Teach for America Recruitment Shrinks for Third Year in a Row
On April 12, 2016, Teach for America (TFA) President Elisa Villanueva Beard posted a letter on TFA’s website. Beard’s letter included the news that TFA’s recruitment is down for the third year in a row:
At our recruitment peak in 2013, 57,000 people applied to TFA, yielding a corps of 5,800. In 2014, for the first time in more than a decade, our recruitment season took an abrupt dip at our final deadline.
Recruitment in 2015 saw further decline, with 44,000 applications yielding a corps of 4,100.
The downward trend in recruitment continued through this year. We closed our 2016 recruitment season with 37,000 applicants. While we won’t know the final corps size for several months, we do know it will be smaller than last year’s by several hundred corps members. This will impact our school partners and our regions, some of which will choose to make organizational changes to ensure our costs are appropriate for our scale.
As it is, TFA is cutting back on its national and regional staff As Emma Brown of the Washington Post noted on March 21, 2016, many of the 150 TFA staffers who are being cut plan to depart on Friday, April 15, 2016.
Even though TFA is known as a major player in efforts to secure a place for market-driven reform in American education, Beard believes market forces are in part the reason that TFA recruitment is suffering:
Tackling educational inequity ranks below other issues that concern young Americans. Companies have become much better at marketing themselves to a socially conscious generation with rising college debt.
Still, Beard hints at a “toxic debate surrounding education.”However, Beard does not acknowledge TFA as part of the toxin. Instead, TFA’s critics are the toxin– despite the fact that increasingly more criticism is emerging from TFA alumni who see TFA as the corporate reform incubus and diversity displacer that it is.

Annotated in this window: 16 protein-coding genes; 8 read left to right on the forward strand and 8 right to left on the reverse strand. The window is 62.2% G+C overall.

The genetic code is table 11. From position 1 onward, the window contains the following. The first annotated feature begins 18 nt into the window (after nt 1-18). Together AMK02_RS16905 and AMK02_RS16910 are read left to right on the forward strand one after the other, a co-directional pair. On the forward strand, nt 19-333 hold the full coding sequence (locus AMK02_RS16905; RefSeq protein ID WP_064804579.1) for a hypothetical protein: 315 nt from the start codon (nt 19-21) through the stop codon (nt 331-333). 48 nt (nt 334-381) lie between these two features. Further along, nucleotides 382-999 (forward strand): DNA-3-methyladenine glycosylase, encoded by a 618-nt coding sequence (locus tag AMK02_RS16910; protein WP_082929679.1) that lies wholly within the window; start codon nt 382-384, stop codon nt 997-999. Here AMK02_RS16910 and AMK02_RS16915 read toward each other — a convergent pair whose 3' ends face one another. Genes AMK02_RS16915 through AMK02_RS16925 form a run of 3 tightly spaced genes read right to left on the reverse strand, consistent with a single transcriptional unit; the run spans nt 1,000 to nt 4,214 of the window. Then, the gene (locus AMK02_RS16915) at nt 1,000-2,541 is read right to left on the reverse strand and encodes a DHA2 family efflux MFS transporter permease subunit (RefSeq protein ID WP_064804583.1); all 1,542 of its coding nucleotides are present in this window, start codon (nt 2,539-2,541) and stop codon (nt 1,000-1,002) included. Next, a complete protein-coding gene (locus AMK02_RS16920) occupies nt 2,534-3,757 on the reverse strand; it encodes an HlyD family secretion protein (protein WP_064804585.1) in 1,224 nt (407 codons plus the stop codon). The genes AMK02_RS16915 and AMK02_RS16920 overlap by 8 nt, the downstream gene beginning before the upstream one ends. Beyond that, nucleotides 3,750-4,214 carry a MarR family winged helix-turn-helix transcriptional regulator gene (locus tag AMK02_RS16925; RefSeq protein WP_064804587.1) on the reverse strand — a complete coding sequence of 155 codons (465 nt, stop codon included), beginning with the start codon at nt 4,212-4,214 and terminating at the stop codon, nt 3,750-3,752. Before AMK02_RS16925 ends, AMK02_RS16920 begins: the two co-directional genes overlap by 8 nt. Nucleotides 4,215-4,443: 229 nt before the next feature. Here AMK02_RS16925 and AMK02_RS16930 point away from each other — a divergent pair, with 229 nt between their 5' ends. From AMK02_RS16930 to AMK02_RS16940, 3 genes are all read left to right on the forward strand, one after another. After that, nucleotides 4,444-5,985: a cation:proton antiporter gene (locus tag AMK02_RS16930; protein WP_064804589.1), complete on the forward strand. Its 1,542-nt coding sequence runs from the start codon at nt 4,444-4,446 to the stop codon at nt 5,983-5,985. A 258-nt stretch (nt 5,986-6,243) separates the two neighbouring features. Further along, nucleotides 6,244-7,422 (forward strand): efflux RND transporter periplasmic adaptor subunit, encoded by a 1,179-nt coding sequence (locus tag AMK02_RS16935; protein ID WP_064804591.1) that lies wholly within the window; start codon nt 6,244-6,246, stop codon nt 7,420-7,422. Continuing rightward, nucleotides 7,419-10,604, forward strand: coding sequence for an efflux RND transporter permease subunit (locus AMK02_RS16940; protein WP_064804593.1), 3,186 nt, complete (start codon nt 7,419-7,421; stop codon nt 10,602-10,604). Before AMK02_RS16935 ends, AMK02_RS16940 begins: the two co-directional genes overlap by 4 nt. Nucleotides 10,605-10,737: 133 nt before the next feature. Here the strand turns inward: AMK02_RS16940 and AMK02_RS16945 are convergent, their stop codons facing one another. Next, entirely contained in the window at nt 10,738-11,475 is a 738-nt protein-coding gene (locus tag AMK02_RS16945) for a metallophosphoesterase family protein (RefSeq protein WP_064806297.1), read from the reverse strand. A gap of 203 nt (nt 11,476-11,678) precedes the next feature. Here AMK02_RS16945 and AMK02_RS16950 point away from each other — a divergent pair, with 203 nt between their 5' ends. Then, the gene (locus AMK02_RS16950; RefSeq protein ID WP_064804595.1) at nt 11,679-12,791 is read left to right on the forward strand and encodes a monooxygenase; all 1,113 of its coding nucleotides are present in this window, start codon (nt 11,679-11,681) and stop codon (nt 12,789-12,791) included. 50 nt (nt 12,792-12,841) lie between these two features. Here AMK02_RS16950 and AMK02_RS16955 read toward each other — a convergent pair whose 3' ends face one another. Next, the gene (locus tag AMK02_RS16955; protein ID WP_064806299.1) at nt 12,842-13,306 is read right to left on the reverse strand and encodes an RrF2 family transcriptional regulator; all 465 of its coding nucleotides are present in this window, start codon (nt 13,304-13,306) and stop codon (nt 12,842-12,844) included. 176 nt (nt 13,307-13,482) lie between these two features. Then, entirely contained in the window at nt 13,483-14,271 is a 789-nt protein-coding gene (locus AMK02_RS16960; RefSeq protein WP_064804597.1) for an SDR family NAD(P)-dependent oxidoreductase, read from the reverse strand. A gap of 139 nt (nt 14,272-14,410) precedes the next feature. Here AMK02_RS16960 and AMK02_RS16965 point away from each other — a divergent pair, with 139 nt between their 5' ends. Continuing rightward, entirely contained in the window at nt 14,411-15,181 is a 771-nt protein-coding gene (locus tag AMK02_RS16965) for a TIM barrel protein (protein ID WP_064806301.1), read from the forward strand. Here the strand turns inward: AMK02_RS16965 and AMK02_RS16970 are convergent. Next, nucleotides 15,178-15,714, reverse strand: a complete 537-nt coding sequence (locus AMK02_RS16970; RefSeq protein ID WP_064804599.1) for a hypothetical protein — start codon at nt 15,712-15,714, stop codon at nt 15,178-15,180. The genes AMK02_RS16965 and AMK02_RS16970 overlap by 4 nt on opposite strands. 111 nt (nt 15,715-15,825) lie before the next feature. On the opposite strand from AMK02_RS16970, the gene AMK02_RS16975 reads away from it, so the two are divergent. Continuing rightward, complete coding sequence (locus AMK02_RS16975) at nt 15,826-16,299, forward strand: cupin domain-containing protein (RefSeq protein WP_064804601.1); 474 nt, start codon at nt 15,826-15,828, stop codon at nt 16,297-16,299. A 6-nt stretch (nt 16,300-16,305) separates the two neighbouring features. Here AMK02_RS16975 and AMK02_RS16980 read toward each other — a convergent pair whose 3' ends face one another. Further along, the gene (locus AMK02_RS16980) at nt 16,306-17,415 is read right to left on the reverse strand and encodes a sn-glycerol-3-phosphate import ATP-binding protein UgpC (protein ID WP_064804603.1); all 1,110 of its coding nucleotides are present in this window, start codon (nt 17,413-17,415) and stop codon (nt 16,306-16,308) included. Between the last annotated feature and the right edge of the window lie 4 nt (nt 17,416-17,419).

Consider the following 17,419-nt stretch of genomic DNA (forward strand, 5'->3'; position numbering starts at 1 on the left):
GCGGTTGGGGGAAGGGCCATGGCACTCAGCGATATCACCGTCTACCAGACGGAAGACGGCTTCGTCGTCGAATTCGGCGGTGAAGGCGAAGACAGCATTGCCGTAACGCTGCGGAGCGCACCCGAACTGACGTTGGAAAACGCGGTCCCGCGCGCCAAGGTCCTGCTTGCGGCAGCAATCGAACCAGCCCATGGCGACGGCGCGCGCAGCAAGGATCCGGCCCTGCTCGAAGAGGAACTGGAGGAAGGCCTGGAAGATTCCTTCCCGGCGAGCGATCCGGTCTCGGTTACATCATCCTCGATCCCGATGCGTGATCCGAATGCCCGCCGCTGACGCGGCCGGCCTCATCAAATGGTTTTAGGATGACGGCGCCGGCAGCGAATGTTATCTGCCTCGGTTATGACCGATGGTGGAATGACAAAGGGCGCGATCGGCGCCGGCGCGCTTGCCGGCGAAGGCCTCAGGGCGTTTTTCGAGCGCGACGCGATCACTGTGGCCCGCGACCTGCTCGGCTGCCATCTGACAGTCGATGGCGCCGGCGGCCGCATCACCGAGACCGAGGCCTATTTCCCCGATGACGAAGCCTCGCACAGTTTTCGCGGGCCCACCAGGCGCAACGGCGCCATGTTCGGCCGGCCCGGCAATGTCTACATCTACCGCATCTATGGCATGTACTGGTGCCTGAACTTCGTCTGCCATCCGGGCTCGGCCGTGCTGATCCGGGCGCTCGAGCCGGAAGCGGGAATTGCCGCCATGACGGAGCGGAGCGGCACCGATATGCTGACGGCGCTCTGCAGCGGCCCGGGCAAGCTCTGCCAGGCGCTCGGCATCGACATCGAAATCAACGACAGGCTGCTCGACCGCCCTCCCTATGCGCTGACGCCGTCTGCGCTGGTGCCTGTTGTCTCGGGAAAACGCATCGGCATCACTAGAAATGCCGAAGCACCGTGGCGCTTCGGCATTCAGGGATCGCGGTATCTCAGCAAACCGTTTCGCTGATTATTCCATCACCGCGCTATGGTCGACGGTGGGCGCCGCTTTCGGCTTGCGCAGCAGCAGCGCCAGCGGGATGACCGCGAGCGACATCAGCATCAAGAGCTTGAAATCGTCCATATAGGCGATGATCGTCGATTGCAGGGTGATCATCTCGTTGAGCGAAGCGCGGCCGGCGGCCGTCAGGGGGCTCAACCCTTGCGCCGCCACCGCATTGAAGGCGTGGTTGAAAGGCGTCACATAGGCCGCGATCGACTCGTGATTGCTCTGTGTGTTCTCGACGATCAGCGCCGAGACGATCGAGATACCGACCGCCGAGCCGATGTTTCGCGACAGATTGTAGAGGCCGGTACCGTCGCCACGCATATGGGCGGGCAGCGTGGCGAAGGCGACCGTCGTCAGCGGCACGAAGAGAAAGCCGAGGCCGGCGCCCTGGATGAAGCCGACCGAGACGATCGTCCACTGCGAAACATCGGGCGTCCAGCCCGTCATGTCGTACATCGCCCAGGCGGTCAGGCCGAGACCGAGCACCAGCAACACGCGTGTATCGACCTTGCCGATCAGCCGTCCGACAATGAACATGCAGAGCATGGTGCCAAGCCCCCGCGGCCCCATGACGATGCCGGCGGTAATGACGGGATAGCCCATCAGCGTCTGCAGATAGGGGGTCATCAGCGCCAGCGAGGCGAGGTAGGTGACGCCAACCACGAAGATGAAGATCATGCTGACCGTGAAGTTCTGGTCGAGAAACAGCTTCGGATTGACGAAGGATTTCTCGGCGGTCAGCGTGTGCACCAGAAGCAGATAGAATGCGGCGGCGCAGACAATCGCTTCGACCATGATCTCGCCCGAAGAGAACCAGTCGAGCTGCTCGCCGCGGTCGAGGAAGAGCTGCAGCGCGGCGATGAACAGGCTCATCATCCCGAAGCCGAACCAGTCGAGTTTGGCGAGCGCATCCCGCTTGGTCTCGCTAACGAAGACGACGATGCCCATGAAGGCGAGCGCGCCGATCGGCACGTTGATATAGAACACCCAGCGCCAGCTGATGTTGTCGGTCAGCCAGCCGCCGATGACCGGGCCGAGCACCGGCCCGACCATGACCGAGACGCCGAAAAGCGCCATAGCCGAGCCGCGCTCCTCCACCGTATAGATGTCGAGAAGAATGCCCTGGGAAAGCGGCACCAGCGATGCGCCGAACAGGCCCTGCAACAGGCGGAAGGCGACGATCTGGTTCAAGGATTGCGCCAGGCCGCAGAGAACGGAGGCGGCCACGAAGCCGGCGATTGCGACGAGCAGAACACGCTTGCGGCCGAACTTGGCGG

Here is Beard’s spin:
Additionally, the toxic debate surrounding education—and attacks on organizations that seek to bring more people to the field—is undeniably pushing future leaders away from considering education as a space where they can have real impact.
The bottom line is that for TFA to exist, solid recruitment numbers is “the bottom line”– the fewer the recruits, the lower the profits.
In order to try to combat those lost
profits recruits, Beard notes that TFA is changing its recruitment strategy to try to reach a more solid recruitment pool (as opposed to a larger pool that needs trimming by 90 percent) and to recruit college sophomores and juniors rather than targeting college seniors. As Beard writes:
We are changing how we recruit.
We’re rethinking how we communicate with prospects, and simplifying our application process. We’re doubling down on our recruiting investment by putting more resources toward appealing to prospects who will be competitive in our process.
We’re engaging college students as sophomores and juniors, instead of waiting until their senior year. Companies are shifting recruitment to ensure college students have internships and other opportunities to spend time experiencing what the job is like before they commit. We need to do the same.
However, in the end, it might be ill-advised for TFA recruitment to allow potential TFAers to become familiar too soon with the realities of being ill prepared to spend two years as a full time teacher based on TFA’s crash-course, five-week prep. It just might shock many younger co-eds into escaping TFA before signing on that proverbial dotted line– and it might also backfire on TFA as some change their majors to become legitimately-trained classroom teachers.
We’ll see as TFA tosses some cargo from the decks of its seemingly-sinking ship in 2016 and strategizes for improved recruitment numbers in 2017.
Coming June 2016 from TC Press: